Nevada casinos finalizing plans to reopen

The return to normal is underway in casinos across America. In Nevada, the wait continues.

As commercial and tribal casinos begin to reopen, Nevada’s gaming industry remains closed as Gov. Steve Sisolak is saying that state gaming regulators will decide when casinos will reopen.

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Sisolak believes more data was needed to confirm Nevada was on a downward trajectory of new coronavirus infections in order to move forward on any more reopenings.

During a news conference last Friday, Sisolak was asked about the Culinary Union’s recommendation that all casino employees get tested before returning to work. He said many companies are planning to do so in plans submitted confidentially to gaming regulators. Sisolak reiterated that Nevada Gaming Control Board chairwoman Sandra Douglass Morgan is making those decisions.

While the NGCB works with gaming companies when the industry will reopen, American Gaming Association CEO Bill Miller said the trade association has tracked the reopenings of more than 90 casinos in 11 states as of Tuesday morning.

Tribal casinos in Arizona, California, Idaho, Montana, New York, Oklahoma, North Dakota, South Dakota and Washington state have reopened.

“Gila River Hotels & Casinos — Wild Horse Pass, Lone Butte and Vee Quiva reopened on May 15th, 2020. Our first days of welcoming our guests back have been a success thanks to the commitment of our team members who went above and beyond to keep up with our enhanced cleaning and sanitization measures,” said Dominic Orozco, Gila River’s Chief Marketing Officer. “Our guests’ willingness to follow our new policies has been key as well. We can confidently say that our new safety procedures meet recently released guidelines for casinos to safely reopen.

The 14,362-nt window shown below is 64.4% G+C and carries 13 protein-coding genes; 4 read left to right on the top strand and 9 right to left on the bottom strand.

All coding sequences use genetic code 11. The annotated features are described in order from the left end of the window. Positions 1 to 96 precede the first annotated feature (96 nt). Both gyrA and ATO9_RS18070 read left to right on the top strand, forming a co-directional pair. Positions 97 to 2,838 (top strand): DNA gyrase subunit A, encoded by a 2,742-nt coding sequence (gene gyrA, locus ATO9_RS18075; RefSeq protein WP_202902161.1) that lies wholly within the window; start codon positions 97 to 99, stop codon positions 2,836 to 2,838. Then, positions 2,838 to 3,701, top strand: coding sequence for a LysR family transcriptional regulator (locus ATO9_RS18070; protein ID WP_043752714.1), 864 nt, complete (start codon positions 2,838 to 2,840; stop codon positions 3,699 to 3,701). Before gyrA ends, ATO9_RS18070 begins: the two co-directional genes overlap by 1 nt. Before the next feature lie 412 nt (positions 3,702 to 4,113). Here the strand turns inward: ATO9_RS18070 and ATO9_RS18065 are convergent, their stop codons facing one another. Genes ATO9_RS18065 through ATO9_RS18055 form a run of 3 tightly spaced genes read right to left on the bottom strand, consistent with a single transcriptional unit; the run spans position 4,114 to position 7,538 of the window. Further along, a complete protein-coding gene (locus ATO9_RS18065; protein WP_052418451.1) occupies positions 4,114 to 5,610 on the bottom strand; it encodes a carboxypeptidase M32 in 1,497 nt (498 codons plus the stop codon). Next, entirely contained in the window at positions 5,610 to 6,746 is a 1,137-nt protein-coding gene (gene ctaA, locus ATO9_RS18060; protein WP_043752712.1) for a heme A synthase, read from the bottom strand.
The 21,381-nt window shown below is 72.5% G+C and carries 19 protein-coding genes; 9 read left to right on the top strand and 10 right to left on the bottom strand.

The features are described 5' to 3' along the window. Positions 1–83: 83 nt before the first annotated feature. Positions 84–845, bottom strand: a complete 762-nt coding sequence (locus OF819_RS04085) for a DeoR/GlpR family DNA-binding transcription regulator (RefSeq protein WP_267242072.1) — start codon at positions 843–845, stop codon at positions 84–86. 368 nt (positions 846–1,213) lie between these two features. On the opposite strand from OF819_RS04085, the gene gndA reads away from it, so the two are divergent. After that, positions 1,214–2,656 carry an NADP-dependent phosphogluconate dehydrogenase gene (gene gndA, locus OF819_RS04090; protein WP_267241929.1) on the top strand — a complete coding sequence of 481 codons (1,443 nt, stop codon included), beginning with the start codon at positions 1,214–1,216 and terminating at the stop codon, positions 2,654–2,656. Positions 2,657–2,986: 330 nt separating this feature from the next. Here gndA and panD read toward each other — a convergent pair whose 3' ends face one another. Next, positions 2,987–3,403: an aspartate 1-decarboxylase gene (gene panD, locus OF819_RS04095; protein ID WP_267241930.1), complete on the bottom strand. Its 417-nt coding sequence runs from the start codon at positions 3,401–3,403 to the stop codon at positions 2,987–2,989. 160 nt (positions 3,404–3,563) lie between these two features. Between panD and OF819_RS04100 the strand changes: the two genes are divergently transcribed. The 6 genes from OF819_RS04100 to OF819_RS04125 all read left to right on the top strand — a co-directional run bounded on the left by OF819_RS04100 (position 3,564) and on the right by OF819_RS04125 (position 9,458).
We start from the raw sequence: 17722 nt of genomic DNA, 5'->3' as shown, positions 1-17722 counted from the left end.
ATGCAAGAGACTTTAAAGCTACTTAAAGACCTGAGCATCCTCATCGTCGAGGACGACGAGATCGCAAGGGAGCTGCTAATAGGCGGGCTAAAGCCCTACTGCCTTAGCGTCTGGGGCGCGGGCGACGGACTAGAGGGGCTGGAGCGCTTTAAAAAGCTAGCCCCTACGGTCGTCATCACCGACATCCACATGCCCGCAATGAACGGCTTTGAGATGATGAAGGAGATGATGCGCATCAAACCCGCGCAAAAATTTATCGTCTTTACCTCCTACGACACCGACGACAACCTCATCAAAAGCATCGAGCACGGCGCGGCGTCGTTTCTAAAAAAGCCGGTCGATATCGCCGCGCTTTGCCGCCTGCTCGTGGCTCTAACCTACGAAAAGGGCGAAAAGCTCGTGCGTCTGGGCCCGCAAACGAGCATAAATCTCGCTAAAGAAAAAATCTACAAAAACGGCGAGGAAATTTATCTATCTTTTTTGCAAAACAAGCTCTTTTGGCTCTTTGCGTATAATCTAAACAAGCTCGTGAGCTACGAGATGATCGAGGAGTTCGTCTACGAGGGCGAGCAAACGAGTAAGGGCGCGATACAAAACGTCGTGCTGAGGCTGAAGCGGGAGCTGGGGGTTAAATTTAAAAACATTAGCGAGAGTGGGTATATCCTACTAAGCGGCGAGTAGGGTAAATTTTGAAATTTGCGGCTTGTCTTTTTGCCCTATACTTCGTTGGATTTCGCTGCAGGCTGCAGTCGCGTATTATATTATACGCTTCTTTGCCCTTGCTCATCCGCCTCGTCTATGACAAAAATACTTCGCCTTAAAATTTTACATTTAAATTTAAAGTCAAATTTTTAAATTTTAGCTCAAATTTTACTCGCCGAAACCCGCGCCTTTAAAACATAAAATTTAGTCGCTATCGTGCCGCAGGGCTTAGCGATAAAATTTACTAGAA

“As we continue to move forward, we will closely evaluate our three properties and update our protocols and procedures on an as-need basis.”

Miller noted that Louisiana was the first “major commercial casino market” to reopen as casinos welcomed back guests on Monday. Arkansas also reopened some of its casinos Monday. Mississippi’s casinos are planning to open Thursday.

“We’re treating it like an opening,” said Ben Koff, the general manager of Scarlet Pearl Casino Resort in Mississippi. “I had an opportunity to reopen a casino after (Hurricane) Katrina. We’ve had to close before. But it’s second nature to people on the Gulf Coast to open a casino.

“It’s a lot of changes, but our associates are as excited as our customers. It’s a great sign.”

Kansas, Michigan, Minnesota, North Carolina and Oregon will likely also see some reopenings in the coming week. Miller said all gaming properties have created protocols that follow the advice and guidance from the Centers for Disease Control and Prevention along with state and local health officials. 

Those protocols include all employees and customers will be required to wear masks. At some resorts, customers will have their temperatures taken before they can enter the casino, while tribal and commercial casinos will reduce the number of slot machines. Also high-traffic areas, including bingo, buffets and pools will remain closed.